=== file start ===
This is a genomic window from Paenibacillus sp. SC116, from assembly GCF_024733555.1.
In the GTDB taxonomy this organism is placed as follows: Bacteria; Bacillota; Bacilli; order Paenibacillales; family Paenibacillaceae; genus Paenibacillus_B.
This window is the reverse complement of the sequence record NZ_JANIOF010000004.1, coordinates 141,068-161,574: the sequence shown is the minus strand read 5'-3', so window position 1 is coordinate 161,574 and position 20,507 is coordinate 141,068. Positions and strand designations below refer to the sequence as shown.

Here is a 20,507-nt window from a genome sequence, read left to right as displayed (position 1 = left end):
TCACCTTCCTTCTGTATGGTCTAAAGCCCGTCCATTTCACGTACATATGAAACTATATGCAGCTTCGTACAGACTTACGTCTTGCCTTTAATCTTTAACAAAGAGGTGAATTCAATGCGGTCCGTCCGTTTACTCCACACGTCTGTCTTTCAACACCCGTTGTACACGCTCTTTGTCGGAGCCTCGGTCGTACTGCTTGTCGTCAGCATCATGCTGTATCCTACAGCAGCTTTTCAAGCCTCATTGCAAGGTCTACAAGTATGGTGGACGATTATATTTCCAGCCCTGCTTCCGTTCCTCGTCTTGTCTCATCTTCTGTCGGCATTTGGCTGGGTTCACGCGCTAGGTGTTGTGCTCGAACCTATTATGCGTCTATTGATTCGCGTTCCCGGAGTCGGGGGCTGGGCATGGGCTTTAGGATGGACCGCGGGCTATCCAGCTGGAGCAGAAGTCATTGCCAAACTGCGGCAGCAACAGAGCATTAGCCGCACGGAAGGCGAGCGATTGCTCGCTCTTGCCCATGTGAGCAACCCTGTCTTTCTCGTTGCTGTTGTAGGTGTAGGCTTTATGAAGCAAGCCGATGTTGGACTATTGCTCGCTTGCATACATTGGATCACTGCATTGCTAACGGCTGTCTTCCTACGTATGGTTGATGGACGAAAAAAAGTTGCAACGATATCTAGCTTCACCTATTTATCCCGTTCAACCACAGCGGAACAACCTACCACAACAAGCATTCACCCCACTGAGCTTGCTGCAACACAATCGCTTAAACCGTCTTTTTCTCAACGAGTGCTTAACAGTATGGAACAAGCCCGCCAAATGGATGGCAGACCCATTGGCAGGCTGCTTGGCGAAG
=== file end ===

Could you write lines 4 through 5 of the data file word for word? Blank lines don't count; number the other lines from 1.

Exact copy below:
Here is a 20,507-nt window from a genome sequence, read left to right as displayed (position 1 = left end):
TCACCTTCCTTCTGTATGGTCTAAAGCCCGTCCATTTCACGTACATATGAAACTATATGCAGCTTCGTACAGACTTACGTCTTGCCTTTAATCTTTAACAAAGAGGTGAATTCAATGCGGTCCGTCCGTTTACTCCACACGTCTGTCTTTCAACACCCGTTGTACACGCTCTTTGTCGGAGCCTCGGTCGTACTGCTTGTCGTCAGCATCATGCTGTATCCTACAGCAGCTTTTCAAGCCTCATTGCAAGGTCTACAAGTATGGTGGACGATTATATTTCCAGCCCTGCTTCCGTTCCTCGTCTTGTCTCATCTTCTGTCGGCATTTGGCTGGGTTCACGCGCTAGGTGTTGTGCTCGAACCTATTATGCGTCTATTGATTCGCGTTCCCGGAGTCGGGGGCTGGGCATGGGCTTTAGGATGGACCGCGGGCTATCCAGCTGGAGCAGAAGTCATTGCCAAACTGCGGCAGCAACAGAGCATTAGCCGCACGGAAGGCGAGCGATTGCTCGCTCTTGCCCATGTGAGCAACCCTGTCTTTCTCGTTGCTGTTGTAGGTGTAGGCTTTATGAAGCAAGCCGATGTTGGACTATTGCTCGCTTGCATACATTGGATCACTGCATTGCTAACGGCTGTCTTCCTACGTATGGTTGATGGACGAAAAAAAGTTGCAACGATATCTAGCTTCACCTATTTATCCCGTTCAACCACAGCGGAACAACCTACCACAACAAGCATTCACCCCACTGAGCTTGCTGCAACACAATCGCTTAAACCGTCTTTTTCTCAACGAGTGCTTAACAGTATGGAACAAGCCCGCCAAATGGATGGCAGACCCATTGGCAGGCTGCTTGGCGAAG